Tapping into energy for a cure
No one has yet found a cure for chronic fatigue syndrome. But some Hong Kong researchers think they have the answer: qi or the energy that flows through our body.
Qigong is an ancient Chinese discipline combining breathing exercises with meditation to enhance the flow of qi. Researchers at the Centre on Behavioural Health at the University of Hong Kong are hoping it will help treat the syndrome, which includes anxiety, muscle and throat pain, and extreme tiredness. 'Chronic fatigue syndrome has not only physical but also psychological and social causes,' said Dr Ng Siu-man, the centre's associate director.
In a city where people work on average 50 hours a week, and more than 80 per cent suffer from stress - according to a 2008 study from HKU/CSR Asia - the condition may have consequences on people's productivity, health, and on the city's economic performance.
There is no definite treatment known for the syndrome. But according to Ng, the problem is very common. In 2004, a study conducted by the university's School of Chinese Medicine showed that 6.4 per cent of 1,013 participants, between 20 and 50 years old and working, met the diagnosis criteria for chronic fatigue syndrome.
From the standpoint of traditional Chinese medicine, the illness is caused by poor circulation of the energy flow (qi) within the body, and treatments should stimulate blood and qi circulations.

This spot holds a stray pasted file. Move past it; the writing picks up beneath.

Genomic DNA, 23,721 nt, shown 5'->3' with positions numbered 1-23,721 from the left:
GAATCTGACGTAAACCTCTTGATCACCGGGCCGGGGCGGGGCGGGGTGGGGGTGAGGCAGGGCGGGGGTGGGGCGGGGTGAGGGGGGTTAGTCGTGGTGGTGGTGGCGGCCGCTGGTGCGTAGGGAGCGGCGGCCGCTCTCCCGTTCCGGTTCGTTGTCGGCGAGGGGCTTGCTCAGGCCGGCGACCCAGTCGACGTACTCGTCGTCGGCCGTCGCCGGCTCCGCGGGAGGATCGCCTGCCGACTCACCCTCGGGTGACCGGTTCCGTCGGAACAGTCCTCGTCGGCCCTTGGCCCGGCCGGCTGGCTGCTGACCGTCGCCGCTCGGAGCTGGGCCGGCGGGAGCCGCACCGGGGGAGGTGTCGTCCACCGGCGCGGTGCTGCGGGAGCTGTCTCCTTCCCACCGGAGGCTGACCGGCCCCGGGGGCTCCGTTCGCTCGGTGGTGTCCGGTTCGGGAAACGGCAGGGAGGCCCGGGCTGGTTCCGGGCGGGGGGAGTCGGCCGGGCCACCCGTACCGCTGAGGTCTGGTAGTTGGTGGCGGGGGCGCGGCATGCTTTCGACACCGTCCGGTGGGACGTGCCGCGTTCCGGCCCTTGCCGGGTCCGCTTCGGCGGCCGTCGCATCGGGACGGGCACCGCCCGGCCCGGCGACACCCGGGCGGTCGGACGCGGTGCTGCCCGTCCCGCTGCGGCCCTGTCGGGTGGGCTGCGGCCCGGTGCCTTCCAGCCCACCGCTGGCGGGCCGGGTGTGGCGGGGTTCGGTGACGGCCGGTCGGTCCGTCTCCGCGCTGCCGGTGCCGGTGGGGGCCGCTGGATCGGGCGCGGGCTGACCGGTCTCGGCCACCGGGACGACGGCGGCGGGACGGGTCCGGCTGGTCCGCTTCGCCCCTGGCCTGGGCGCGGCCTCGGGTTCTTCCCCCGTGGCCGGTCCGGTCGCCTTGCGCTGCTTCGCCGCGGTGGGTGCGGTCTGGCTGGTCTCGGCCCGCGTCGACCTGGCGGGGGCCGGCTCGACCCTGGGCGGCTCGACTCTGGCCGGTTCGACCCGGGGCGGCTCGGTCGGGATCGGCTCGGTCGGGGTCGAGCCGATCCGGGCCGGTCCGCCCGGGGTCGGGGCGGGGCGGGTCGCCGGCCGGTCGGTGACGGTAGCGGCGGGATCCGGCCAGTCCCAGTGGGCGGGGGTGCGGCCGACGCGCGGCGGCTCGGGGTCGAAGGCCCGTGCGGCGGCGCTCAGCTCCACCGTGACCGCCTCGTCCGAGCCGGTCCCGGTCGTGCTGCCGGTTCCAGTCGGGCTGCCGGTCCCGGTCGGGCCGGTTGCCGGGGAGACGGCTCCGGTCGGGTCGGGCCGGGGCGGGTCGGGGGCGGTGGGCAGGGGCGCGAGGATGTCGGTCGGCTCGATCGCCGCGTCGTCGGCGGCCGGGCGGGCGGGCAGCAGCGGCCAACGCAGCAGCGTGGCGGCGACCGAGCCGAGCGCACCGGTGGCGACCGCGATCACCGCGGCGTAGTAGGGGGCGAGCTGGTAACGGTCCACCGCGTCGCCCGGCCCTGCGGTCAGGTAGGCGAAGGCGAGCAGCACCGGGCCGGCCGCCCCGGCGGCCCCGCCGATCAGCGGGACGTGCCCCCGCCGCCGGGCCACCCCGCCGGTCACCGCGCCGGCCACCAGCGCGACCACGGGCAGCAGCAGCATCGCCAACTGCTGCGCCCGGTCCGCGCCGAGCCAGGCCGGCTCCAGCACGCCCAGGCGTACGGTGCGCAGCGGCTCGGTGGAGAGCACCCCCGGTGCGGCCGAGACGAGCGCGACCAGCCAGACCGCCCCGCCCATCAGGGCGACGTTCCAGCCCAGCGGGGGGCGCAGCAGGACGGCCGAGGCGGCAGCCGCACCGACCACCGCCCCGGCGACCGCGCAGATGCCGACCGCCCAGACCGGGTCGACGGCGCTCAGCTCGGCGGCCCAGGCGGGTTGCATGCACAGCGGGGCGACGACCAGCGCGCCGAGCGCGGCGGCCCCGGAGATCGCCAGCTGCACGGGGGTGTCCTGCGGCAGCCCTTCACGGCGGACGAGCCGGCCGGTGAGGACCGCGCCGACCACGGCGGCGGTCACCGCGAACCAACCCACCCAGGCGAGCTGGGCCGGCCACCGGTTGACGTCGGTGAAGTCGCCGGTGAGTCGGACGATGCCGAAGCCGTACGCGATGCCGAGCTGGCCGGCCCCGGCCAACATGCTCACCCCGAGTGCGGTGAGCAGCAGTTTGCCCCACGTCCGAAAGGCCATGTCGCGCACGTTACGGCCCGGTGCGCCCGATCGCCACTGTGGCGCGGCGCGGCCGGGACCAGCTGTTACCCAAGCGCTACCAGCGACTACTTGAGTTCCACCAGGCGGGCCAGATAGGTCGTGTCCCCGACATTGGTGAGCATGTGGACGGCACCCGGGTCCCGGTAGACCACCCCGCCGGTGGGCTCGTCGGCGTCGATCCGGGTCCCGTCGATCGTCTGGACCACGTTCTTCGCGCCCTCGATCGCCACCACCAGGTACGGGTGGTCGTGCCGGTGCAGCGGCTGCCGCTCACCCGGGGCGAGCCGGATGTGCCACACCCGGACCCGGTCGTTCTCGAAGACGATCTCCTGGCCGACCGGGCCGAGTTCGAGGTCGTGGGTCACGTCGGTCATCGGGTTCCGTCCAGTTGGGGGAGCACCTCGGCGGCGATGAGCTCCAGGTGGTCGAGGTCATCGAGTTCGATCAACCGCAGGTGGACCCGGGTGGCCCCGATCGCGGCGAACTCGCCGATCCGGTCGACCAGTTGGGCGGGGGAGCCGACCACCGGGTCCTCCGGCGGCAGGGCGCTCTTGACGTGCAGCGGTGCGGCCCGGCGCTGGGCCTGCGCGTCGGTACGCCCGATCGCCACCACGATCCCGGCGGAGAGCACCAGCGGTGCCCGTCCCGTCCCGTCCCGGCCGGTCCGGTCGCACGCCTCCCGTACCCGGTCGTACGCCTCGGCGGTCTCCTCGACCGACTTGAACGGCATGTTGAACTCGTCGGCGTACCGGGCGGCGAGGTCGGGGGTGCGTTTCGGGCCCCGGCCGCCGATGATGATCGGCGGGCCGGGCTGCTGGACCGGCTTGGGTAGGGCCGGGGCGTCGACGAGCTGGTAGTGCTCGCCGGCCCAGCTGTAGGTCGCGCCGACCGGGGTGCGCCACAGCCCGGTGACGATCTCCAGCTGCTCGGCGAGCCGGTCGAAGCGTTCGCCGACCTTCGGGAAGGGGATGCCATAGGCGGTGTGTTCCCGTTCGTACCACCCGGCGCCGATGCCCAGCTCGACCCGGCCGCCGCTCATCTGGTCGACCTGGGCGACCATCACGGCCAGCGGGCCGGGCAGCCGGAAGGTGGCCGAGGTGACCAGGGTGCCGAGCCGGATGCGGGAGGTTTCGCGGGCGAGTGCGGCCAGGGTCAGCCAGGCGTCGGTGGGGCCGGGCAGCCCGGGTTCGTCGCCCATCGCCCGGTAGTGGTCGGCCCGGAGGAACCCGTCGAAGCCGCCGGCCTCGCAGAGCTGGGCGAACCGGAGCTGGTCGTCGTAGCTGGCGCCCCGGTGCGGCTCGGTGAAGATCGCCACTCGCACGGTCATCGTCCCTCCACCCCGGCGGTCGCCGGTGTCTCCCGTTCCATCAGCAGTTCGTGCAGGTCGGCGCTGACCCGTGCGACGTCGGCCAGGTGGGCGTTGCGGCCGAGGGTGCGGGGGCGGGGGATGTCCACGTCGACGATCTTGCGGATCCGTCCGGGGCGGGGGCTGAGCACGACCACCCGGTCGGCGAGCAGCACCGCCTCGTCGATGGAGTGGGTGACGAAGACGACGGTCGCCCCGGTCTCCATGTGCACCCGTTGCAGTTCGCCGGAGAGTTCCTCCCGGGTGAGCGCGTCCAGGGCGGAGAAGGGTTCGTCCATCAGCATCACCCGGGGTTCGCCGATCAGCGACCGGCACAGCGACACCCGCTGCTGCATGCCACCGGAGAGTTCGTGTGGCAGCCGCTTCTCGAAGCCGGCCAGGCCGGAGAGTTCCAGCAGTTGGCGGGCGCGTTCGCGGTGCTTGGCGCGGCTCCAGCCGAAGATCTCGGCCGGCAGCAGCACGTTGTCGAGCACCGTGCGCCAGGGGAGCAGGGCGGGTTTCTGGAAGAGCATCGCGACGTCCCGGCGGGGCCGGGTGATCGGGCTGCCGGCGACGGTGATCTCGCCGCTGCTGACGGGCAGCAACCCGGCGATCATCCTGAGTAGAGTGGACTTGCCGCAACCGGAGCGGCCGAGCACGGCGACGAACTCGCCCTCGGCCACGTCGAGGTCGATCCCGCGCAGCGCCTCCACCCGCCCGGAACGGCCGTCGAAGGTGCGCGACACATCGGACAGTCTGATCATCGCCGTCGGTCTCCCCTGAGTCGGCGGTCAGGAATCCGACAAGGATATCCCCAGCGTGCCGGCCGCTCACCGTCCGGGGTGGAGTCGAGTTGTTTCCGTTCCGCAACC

As a result, for twice a week starting September 1, participants in a study will be asked to practise baduanjin qigong, a dynamic approach looking to align breath with mental concentration and body energy. 'We chose baduanjin qigong because it is not only about exercising, but also about improving your mental health,' said Ng. It is also the most common form used as exercise. Blood and saliva samples will also be collected.
Last year the centre conducted a preliminary survey on the syndrome by using Tao Yin, a similar but more demanding exercise than baduanjin qigong. Even though the effects on symptoms were considered remarkable, with a significant drop in fatigue levels, Tao Yin was not used this year because it is more difficult to practise.
'We believe that the Chinese approach to chronic fatigue syndrome can be more efficient than the Western approach,' said Ng. 'The Western approach is more symptomatic: you are in pain, you take a painkiller. Work-life balance is a big problem here. People work too much and devote so little time to leisure activities and sport.'
Professor Albert Lee, director at the Centre for Health Education and Promotion at Chinese University, said: 'The Western approach to chronic fatigue syndrome is to prescribe some rest, some exercise and a healthier lifestyle.'
He said that since there was no particular agent that caused the syndrome, other alternative approaches were worth looking into.
'Even though it is not easy to diagnose, I am sure that if we look more into it in Hong Kong, the percentage of people with chronic fatigue syndrome would be pretty substantial.'
Recruitment for the study started yesterday and will last until Monday. The study needs 150 people, aged 20 to 50, with symptoms of chronic fatigue syndrome.
The number of people estimated to be suffering from chronic fatigue syndrome in the US. Symptoms can include fatigue for six months or more, and there is no cure